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Wagner wins, but Gold sets standard

Ashley Wagner repeats as champion, but Gracie Gold blew the doors off the CenturyLink Center in Saturday's free skate.

January 26, 2013|By Phil Hersh
  • Gracie Gold competes during the free skate program at the U.S. figure skating championships.
Gracie Gold competes during the free skate program at the U.S. figure skating… (Charlie Neibergall / Associated…)

OMAHA — This was the Gracie Gold everyone was waiting for.

After a disastrous short program in her senior national debut Thursday, Gold simply blew the doors off the CenturyLink Center in Saturday's free skate, wiped out an 11-point deficit, soared from ninth to second and earned a place on the U.S. team for the world championships in March.

It was one of the most dramatic finishes in U.S. Figure Skating Championships history.

Shaking off a bloody nose just before she took the ice, Gold gave a dazzling display of speed and jumping to win the free skate by 11 points and nearly unseat defending champion Ashley Wagner, who became the first repeat women's winner since Michelle Kwan in 2005.

Two falls did not prevent the judges from being kind enough to Wagner that she finished with 188.84 overall points to 186.57 for Gold.

Gold's free skate score of 132.49 was the second-highest at nationals in the eight seasons of the new scoring system, behind Sasha Cohen's 134.03 in 2006. Her performance, with seven huge triple jumps, erased the 11-point lead Agnes Zawadzki had over Gold after the short program, in which Zawadzki had been second.

Zawadzki was third for the second straight year at 179.63. Mirai Nagasu, a close third after the short program, wound up seventh for the second straight year.

"I didn't get over my head with thoughts or expectations," Gold said. "I just went out there and skated like I know how to skate."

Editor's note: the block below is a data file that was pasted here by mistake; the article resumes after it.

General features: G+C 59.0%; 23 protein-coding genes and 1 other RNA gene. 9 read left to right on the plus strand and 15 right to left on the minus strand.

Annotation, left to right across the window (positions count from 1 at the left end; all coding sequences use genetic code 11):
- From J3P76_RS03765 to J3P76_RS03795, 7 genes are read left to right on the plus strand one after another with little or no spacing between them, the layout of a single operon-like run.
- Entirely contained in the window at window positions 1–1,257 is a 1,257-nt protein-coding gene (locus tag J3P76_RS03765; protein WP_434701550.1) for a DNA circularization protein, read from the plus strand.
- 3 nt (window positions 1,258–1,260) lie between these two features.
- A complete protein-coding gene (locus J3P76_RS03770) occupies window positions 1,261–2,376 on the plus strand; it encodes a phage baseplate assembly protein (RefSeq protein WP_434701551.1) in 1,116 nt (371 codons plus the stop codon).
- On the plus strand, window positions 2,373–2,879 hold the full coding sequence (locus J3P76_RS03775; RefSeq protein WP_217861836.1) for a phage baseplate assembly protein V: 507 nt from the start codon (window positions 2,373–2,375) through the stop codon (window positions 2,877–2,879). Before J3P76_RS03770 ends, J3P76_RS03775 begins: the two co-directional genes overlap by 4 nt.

Gold, 17, had let her expectations get the best of her at the start of his season, her first as a senior level skater.

Although her resume included just one successful season as a junior, she had done so well in 2012 and skated so brilliantly from start to finish — first at nationals, second at worlds — she assumed that such results could come right away as a senior.

It didn't work out that way.

Gold fell on her first jumping pass in her senior Grand Prix debut last fall at Skate Canada, wound up seventh in the competition and confessed to being taken aback by the difference in atmosphere between junior and senior events.

"I had unreasonable expectations about what it would be like," Gold said on the eve of her Thursday debut at senior nationals. "You can't expect perfection the first time out [but] I am a perfectionist at heart. That's what makes me a great skater. It also can be my worst enemy at times."

Marissa Castelli and Simon Shnapir won the pairs event, surviving a free-skate glitch to finish ahead of Alexa Scimeca and Christopher Knierim. Meryl Davis and Charlie White became the fifth ice dance team to win five straight U.S. titles.

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